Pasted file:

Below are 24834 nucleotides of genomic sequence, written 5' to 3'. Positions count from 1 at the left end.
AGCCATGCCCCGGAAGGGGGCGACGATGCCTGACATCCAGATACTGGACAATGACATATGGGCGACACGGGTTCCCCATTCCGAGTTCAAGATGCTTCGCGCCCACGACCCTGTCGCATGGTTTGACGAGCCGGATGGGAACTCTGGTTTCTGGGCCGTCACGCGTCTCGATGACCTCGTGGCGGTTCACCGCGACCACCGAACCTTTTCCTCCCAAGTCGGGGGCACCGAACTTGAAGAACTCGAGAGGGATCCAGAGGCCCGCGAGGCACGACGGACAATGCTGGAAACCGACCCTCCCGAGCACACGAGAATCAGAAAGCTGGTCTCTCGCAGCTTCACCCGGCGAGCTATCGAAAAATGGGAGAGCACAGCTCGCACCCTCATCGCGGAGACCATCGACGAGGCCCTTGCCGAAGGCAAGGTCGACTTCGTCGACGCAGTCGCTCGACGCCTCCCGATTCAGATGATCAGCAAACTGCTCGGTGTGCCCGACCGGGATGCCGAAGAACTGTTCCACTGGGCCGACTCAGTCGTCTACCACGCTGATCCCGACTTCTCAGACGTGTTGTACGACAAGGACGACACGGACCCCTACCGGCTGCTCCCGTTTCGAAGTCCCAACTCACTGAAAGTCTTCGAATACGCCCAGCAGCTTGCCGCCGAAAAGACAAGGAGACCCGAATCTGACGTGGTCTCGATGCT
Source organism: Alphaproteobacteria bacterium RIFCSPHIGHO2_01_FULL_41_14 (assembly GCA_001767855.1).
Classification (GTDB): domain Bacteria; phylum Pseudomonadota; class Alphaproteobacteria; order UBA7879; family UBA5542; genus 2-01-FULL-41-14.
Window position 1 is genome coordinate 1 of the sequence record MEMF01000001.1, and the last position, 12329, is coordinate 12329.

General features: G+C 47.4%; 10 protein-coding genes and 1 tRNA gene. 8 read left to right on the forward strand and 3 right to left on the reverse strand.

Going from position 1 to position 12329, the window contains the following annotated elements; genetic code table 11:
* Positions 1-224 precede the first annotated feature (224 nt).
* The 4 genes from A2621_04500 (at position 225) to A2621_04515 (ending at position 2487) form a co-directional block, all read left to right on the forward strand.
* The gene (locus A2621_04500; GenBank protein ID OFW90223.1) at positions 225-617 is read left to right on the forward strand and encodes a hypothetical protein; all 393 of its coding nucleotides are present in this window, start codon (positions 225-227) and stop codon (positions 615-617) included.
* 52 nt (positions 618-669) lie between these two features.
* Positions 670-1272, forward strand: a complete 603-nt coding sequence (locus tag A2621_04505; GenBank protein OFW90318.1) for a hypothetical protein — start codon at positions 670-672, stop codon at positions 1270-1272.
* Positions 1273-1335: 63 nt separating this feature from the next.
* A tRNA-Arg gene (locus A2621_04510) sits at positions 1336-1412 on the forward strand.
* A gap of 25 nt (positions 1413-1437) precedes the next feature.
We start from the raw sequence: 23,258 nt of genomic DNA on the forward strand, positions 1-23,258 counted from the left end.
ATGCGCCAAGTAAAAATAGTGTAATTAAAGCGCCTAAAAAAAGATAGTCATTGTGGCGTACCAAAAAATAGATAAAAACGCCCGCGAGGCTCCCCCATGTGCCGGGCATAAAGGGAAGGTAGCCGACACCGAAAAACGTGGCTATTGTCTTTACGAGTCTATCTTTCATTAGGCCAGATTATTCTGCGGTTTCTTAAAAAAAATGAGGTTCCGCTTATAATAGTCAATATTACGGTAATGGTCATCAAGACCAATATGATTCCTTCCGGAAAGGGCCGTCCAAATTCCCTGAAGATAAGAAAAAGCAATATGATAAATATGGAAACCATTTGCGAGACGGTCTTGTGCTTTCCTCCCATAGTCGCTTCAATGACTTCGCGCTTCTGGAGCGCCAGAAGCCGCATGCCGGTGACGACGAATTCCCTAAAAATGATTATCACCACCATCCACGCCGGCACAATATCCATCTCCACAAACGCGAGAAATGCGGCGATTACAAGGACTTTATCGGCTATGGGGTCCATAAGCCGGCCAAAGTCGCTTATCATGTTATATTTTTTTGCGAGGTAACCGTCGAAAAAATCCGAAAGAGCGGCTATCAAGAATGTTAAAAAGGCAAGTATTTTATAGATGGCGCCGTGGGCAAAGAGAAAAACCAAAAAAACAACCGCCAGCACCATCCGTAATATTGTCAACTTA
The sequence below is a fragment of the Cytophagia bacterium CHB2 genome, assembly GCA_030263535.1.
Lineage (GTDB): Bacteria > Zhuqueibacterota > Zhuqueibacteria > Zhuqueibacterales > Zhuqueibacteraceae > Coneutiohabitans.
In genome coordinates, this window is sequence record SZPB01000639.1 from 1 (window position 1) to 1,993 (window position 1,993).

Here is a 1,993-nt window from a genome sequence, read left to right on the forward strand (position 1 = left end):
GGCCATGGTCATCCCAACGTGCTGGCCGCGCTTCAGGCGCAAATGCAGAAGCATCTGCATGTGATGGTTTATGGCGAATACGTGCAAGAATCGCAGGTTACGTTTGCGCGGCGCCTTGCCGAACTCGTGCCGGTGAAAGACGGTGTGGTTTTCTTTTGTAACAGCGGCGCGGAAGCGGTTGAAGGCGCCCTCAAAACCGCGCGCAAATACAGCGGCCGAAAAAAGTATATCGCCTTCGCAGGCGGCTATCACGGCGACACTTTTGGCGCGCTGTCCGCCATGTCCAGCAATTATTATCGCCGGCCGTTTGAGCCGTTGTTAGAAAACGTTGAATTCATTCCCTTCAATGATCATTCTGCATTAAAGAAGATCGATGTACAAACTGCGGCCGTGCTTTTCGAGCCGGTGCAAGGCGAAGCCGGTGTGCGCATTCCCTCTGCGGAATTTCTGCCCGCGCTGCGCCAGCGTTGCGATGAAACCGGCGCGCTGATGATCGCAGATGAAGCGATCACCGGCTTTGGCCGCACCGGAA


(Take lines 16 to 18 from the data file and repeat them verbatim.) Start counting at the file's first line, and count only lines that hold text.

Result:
We start from the raw sequence: 23,258 nt of genomic DNA on the forward strand, positions 1-23,258 counted from the left end.
ATGCGCCAAGTAAAAATAGTGTAATTAAAGCGCCTAAAAAAAGATAGTCATTGTGGCGTACCAAAAAATAGATAAAAACGCCCGCGAGGCTCCCCCATGTGCCGGGCATAAAGGGAAGGTAGCCGACACCGAAAAACGTGGCTATTGTCTTTACGAGTCTATCTTTCATTAGGCCAGATTATTCTGCGGTTTCTTAAAAAAAATGAGGTTCCGCTTATAATAGTCAATATTACGGTAATGGTCATCAAGACCAATATGATTCCTTCCGGAAAGGGCCGTCCAAATTCCCTGAAGATAAGAAAAAGCAATATGATAAATATGGAAACCATTTGCGAGACGGTCTTGTGCTTTCCTCCCATAGTCGCTTCAATGACTTCGCGCTTCTGGAGCGCCAGAAGCCGCATGCCGGTGACGACGAATTCCCTAAAAATGATTATCACCACCATCCACGCCGGCACAATATCCATCTCCACAAACGCGAGAAATGCGGCGATTACAAGGACTTTATCGGCTATGGGGTCCATAAGCCGGCCAAAGTCGCTTATCATGTTATATTTTTTTGCGAGGTAACCGTCGAAAAAATCCGAAAGAGCGGCTATCAAGAATGTTAAAAAGGCAAGTATTTTATAGATGGCGCCGTGGGCAAAGAGAAAAACCAAAAAAACAACCGCCAGCACCATCCGTAATATTGTCAACTTA
The sequence below is a fragment of the Cytophagia bacterium CHB2 genome, assembly GCA_030263535.1.